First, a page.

DILIMAN, Quezon City—Regular monitoring is key to a productive harvest of onion, according to a long-time farmer in Iloilo.
In a radio interview, 42-year-old Dexter Miague from Miag-ao, Iloilo shared some of his practices to make sure that his onion produce is of good quality before it gets to the market.
“Onions are very delicate. It can get sick at any given time if neglected, and disease spreads easily among the crops,” Miague said, adding the importance of prevention.
Growing onions takes around four months starting from the seedbed up to harvest. The soil requirement is sandy loam, Miague said, because it drains water easily.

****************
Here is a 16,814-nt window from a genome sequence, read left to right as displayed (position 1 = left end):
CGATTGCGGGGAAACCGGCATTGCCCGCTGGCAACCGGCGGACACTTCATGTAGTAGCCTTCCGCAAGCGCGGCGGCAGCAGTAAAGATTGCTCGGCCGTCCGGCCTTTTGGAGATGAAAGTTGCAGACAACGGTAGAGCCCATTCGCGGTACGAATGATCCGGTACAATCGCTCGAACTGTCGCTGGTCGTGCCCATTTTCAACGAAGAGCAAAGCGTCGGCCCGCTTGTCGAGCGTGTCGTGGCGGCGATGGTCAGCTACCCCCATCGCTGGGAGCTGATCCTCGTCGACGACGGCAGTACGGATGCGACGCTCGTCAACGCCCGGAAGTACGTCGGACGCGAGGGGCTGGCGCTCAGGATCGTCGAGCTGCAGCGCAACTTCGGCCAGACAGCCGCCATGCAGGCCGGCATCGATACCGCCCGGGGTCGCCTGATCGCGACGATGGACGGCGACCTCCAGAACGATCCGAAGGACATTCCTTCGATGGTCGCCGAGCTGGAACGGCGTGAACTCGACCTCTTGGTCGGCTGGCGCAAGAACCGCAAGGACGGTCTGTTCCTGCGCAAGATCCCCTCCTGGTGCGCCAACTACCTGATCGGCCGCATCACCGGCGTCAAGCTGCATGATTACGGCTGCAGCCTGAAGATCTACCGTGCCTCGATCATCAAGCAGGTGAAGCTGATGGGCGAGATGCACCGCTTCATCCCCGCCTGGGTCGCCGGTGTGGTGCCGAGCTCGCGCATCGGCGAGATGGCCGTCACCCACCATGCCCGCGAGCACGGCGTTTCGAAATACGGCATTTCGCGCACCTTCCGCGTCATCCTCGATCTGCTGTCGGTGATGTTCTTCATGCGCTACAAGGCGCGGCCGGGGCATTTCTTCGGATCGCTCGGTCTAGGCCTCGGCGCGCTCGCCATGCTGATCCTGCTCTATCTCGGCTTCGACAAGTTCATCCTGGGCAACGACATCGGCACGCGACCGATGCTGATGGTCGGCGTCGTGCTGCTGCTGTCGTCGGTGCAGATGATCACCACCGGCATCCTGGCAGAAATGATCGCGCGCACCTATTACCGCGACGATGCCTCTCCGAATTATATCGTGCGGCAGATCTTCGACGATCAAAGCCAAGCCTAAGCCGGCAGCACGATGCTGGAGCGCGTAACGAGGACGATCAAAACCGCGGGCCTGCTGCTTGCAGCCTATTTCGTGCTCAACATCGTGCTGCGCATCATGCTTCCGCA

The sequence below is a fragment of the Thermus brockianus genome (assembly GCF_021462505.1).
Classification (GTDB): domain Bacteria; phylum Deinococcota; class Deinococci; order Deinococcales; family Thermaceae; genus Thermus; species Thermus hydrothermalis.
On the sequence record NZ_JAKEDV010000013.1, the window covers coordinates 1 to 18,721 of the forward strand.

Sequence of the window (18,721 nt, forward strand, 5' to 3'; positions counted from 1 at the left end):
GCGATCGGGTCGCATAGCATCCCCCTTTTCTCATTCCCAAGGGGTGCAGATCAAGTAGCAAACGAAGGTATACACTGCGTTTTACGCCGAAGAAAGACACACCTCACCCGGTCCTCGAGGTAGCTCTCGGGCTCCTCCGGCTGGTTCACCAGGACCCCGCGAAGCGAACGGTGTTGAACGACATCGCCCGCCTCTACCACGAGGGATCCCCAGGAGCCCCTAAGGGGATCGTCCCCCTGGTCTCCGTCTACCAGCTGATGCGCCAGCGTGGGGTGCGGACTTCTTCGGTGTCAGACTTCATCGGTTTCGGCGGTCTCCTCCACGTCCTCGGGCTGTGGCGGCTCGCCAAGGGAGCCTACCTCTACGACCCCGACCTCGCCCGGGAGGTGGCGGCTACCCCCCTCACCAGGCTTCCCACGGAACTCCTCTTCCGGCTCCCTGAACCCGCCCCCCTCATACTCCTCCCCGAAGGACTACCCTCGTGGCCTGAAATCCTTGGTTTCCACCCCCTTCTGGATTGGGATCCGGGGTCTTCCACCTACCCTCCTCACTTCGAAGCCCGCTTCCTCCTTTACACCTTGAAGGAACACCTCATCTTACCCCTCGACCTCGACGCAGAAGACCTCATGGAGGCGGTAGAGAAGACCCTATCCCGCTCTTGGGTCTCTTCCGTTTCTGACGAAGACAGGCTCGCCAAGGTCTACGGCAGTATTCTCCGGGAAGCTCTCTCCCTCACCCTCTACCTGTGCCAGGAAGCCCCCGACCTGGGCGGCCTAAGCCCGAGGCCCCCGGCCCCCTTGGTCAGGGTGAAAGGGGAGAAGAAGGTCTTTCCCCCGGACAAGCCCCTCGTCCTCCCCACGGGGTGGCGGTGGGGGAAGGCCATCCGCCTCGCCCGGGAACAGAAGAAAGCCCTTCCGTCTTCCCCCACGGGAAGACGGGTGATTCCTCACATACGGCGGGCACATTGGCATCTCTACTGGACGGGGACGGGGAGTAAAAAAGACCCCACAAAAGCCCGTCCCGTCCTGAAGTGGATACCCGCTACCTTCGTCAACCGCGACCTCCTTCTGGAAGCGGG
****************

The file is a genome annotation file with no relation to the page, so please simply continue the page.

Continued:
“Onions are best planted during the dry season. It does not grow well during rainy days. Here in our town, we start planting around December or January,” he said.
Miague’s preferred onion varieties are called “Red Pinoy” and “Super Pinoy” which he buys from a private seed company. Seeds from both varieties are planted in his 1.5-hectare farm at a two-square-inch distance.
Great attention should be given to the crops, Miague stressed. This includes watering the crops everyday and checking on them every morning and afternoon for insects or fungi.
For urban residents interested in growing onions, Miague said that this is possible even with around 10 square meters of land and with 50 grams of seeds.
To learn more about onion farming, visit https://web.facebook.com/watch/?v=2270887763092273.
Miague’s interview on the Agricultural Training Institute’s teleradyo program, “Agri Asenso”, aired on January 21, 2023.